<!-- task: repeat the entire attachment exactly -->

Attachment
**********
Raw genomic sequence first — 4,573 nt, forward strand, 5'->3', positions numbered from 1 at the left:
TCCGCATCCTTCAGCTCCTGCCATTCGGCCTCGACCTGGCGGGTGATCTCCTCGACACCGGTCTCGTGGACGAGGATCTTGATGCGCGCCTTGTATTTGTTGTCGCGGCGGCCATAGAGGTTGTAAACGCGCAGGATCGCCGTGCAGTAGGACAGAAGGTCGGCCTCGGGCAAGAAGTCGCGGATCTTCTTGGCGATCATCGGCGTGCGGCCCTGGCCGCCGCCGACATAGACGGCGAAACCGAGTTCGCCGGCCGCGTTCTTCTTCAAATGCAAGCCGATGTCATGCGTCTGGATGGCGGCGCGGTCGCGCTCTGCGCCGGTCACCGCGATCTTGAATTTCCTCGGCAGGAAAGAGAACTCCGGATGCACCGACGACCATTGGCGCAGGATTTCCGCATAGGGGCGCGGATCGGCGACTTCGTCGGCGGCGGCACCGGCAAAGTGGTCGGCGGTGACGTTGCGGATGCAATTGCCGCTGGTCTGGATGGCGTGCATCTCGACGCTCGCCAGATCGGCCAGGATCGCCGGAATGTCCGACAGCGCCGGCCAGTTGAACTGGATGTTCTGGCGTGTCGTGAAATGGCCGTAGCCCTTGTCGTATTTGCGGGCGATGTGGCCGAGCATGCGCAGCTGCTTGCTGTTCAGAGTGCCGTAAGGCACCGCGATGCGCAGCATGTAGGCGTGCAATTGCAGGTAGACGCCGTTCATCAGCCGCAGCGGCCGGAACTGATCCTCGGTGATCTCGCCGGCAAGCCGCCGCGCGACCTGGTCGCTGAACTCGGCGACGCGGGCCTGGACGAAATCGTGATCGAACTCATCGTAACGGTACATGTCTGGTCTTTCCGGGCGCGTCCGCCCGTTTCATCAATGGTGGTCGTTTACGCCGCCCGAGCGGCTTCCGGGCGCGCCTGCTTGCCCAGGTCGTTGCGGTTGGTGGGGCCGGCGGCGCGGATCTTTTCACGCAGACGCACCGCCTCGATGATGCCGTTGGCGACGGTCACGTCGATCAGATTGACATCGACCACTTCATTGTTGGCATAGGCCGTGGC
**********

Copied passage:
Raw genomic sequence first — 4,573 nt, forward strand, 5'->3', positions numbered from 1 at the left:
TCCGCATCCTTCAGCTCCTGCCATTCGGCCTCGACCTGGCGGGTGATCTCCTCGACACCGGTCTCGTGGACGAGGATCTTGATGCGCGCCTTGTATTTGTTGTCGCGGCGGCCATAGAGGTTGTAAACGCGCAGGATCGCCGTGCAGTAGGACAGAAGGTCGGCCTCGGGCAAGAAGTCGCGGATCTTCTTGGCGATCATCGGCGTGCGGCCCTGGCCGCCGCCGACATAGACGGCGAAACCGAGTTCGCCGGCCGCGTTCTTCTTCAAATGCAAGCCGATGTCATGCGTCTGGATGGCGGCGCGGTCGCGCTCTGCGCCGGTCACCGCGATCTTGAATTTCCTCGGCAGGAAAGAGAACTCCGGATGCACCGACGACCATTGGCGCAGGATTTCCGCATAGGGGCGCGGATCGGCGACTTCGTCGGCGGCGGCACCGGCAAAGTGGTCGGCGGTGACGTTGCGGATGCAATTGCCGCTGGTCTGGATGGCGTGCATCTCGACGCTCGCCAGATCGGCCAGGATCGCCGGAATGTCCGACAGCGCCGGCCAGTTGAACTGGATGTTCTGGCGTGTCGTGAAATGGCCGTAGCCCTTGTCGTATTTGCGGGCGATGTGGCCGAGCATGCGCAGCTGCTTGCTGTTCAGAGTGCCGTAAGGCACCGCGATGCGCAGCATGTAGGCGTGCAATTGCAGGTAGACGCCGTTCATCAGCCGCAGCGGCCGGAACTGATCCTCGGTGATCTCGCCGGCAAGCCGCCGCGCGACCTGGTCGCTGAACTCGGCGACGCGGGCCTGGACGAAATCGTGATCGAACTCATCGTAACGGTACATGTCTGGTCTTTCCGGGCGCGTCCGCCCGTTTCATCAATGGTGGTCGTTTACGCCGCCCGAGCGGCTTCCGGGCGCGCCTGCTTGCCCAGGTCGTTGCGGTTGGTGGGGCCGGCGGCGCGGATCTTTTCACGCAGACGCACCGCCTCGATGATGCCGTTGGCGACGGTCACGTCGATCAGATTGACATCGACCACTTCATTGTTGGCATAGGCCGTGGC